In this edition of The silver liningwe will discuss Paul W.S. Andersonthe 2008 remake, death race!
Freely inspired by the short story by Ib Melchior The runnerby Paul Bartel death race 2000 is remembered as a groundbreaking B-movie that entertained audiences with fun, schlocky satire despite a shoestring budget and faulty cars. Starring David Carradine and featuring a first appearance by the legendary Sylvester Stallone, the 1975 film follows the masked “Frankenstein” as he embarks on a transcontinental road race intended to entertain a dystopian society with vehicular violence. With colorful characters and biting social commentary, the film became one of the most influential genre films of its time, inspiring comic books, video games, and even other films for many years to come.
Which is why it’s surprising that it took studios so long to revisit the franchise, even if it wasn’t for lack of trying. After decades of false starts and aborted reboots, with variants of the project even featuring Tom Cruise as both producer and leading man, Paul W.S. Anderson has finally managed to greenlight his proposal to revamp the franchise with assistance from the original producer. Roger Corman.
Although Anderson has spent nearly 13 years presenting his vision of a death race remake, its original plan had to be revised once the studio determined that a futuristic sequel (originally titled Death Race 3000) was not exactly “economical”. Forgoing high-tech flying cars and ridiculous sci-fi gadgets, the filmmakers ultimately settled on a gritty prequel/remake chronicling the fate of Jensen Ames (Jason Statham), a trapped prisoner trying to win back his freedom by taking on the role of the iconic Frankenstein and participating in the pay-per-view event “Death Race”, a brutal competition set on a futuristic prison island.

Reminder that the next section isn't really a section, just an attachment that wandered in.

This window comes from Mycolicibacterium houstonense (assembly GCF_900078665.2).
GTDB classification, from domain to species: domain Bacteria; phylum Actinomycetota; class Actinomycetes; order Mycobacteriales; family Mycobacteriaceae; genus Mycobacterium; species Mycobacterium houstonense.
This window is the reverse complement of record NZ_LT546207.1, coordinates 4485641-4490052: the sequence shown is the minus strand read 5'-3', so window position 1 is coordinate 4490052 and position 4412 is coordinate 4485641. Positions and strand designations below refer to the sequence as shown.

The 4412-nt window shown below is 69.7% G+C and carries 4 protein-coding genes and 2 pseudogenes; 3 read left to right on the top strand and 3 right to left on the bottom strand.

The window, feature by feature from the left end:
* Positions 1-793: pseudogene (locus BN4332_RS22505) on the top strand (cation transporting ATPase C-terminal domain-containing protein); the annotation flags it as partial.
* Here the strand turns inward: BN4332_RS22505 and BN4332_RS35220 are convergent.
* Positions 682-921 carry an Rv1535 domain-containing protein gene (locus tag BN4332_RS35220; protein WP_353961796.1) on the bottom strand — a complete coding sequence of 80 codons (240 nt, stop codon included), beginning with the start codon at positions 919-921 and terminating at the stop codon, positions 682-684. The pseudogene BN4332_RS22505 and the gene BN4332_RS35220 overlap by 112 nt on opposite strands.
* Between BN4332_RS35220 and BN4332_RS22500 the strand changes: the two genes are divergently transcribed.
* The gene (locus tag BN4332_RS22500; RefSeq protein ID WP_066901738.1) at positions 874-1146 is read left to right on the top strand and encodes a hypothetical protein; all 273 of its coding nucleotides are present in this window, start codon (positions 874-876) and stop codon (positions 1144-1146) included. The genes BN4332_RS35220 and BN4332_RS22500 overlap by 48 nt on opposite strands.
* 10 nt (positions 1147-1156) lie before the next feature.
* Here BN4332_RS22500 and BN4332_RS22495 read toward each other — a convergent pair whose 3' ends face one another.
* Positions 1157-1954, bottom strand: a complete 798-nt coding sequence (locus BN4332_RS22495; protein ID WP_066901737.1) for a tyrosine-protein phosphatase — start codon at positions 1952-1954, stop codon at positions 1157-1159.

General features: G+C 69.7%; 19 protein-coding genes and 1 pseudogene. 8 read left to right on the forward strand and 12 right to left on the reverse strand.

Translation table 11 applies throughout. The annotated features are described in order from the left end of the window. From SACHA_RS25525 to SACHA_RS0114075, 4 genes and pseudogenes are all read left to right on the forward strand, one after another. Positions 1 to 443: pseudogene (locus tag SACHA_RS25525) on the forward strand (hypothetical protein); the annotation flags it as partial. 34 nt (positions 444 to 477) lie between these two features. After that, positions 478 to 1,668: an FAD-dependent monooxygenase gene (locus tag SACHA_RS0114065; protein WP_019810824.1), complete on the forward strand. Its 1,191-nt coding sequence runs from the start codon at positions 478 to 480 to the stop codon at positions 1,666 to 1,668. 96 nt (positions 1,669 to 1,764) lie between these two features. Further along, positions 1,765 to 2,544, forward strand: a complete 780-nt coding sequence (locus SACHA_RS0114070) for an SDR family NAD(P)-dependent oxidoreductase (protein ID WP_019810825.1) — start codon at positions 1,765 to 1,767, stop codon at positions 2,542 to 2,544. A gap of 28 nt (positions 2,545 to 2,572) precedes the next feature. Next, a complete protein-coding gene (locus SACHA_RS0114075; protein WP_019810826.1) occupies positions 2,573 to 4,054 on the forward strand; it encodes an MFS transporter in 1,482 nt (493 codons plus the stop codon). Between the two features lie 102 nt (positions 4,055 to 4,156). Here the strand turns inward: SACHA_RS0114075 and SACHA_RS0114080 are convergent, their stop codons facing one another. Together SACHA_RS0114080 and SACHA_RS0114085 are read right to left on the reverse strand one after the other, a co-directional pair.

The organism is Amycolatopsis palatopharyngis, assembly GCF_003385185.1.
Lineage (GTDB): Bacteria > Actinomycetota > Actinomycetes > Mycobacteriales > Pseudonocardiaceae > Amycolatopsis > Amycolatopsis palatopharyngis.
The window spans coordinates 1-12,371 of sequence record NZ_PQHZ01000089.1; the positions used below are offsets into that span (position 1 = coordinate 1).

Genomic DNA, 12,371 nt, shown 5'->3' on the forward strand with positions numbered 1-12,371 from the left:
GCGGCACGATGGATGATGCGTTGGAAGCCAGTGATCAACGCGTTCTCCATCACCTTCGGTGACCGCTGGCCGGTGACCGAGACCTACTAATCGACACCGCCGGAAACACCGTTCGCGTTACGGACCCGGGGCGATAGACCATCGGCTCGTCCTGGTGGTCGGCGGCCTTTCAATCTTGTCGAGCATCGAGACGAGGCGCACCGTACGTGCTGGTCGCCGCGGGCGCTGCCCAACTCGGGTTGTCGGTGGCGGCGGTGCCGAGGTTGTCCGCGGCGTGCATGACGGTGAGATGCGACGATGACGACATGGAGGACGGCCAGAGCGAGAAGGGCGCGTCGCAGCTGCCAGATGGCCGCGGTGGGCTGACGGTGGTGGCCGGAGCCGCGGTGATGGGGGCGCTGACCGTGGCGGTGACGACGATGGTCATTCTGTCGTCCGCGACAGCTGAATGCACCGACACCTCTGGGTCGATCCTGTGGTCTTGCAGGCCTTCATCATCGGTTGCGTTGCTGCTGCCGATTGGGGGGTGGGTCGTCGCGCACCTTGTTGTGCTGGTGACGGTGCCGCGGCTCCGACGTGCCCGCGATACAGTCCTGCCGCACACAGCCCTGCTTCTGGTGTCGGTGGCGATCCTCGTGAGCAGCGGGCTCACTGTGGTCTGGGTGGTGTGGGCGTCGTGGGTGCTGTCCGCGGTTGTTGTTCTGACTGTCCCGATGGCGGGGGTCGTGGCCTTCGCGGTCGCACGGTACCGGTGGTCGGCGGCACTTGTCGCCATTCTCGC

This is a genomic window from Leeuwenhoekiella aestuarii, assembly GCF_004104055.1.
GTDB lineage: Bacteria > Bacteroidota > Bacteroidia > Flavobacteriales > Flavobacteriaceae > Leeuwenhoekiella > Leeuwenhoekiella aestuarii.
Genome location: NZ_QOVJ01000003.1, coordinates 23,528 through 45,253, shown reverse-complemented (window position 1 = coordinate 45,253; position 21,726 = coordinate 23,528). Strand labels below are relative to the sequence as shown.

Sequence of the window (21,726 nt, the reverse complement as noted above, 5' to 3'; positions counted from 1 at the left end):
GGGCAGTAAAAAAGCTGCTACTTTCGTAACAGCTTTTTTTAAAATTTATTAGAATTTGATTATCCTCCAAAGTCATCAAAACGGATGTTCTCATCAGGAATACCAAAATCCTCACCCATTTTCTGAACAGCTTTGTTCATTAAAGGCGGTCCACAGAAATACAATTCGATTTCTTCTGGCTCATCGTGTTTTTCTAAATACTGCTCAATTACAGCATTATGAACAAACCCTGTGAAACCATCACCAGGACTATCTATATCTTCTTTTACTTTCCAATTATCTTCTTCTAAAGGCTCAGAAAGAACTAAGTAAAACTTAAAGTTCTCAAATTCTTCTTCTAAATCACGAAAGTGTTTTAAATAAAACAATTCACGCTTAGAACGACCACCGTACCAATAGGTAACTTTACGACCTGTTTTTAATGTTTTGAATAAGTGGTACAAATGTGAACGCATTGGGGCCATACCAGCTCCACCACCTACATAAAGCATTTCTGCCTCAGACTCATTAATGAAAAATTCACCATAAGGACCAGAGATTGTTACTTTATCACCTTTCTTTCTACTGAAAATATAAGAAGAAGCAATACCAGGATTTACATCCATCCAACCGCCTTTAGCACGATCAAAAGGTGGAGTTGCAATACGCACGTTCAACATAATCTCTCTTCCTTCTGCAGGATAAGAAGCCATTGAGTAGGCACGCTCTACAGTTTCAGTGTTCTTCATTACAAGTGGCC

Boasting a passionate director and an admittedly thrilling premise, it stands to reason that moviegoers were excited about this updated take on hyper-violent combat racing. After all, the cars actually ran this time around, and it seemed audiences were clamoring for a more compelling depiction of automotive carnage.
SO, WHAT WAS NOT USED?
Grossing over $76 million at the box office on an estimated $65 million budget, death race didn’t really wow producers with its financial performance. Critical reception hasn’t been too positive either, with the picture currently rated at 42% on Rotten Tomatoes as critics lambasted its boring characters and messy editing as well as the unusually dark storyline.
Many complaints have been leveled at the film’s general lack of creativity and style, with over-the-top racers like the original’s Nero the Hero and Matilda the Hun becoming unremarkable villains with boring cars that are hard to tell apart during shaky-cam footage. actions. The film’s lackluster attempts at social criticism were also criticized, as many of Bartel’s jabs at American culture were removed in favor of a more direct commentary on privatized prisons and reality TV.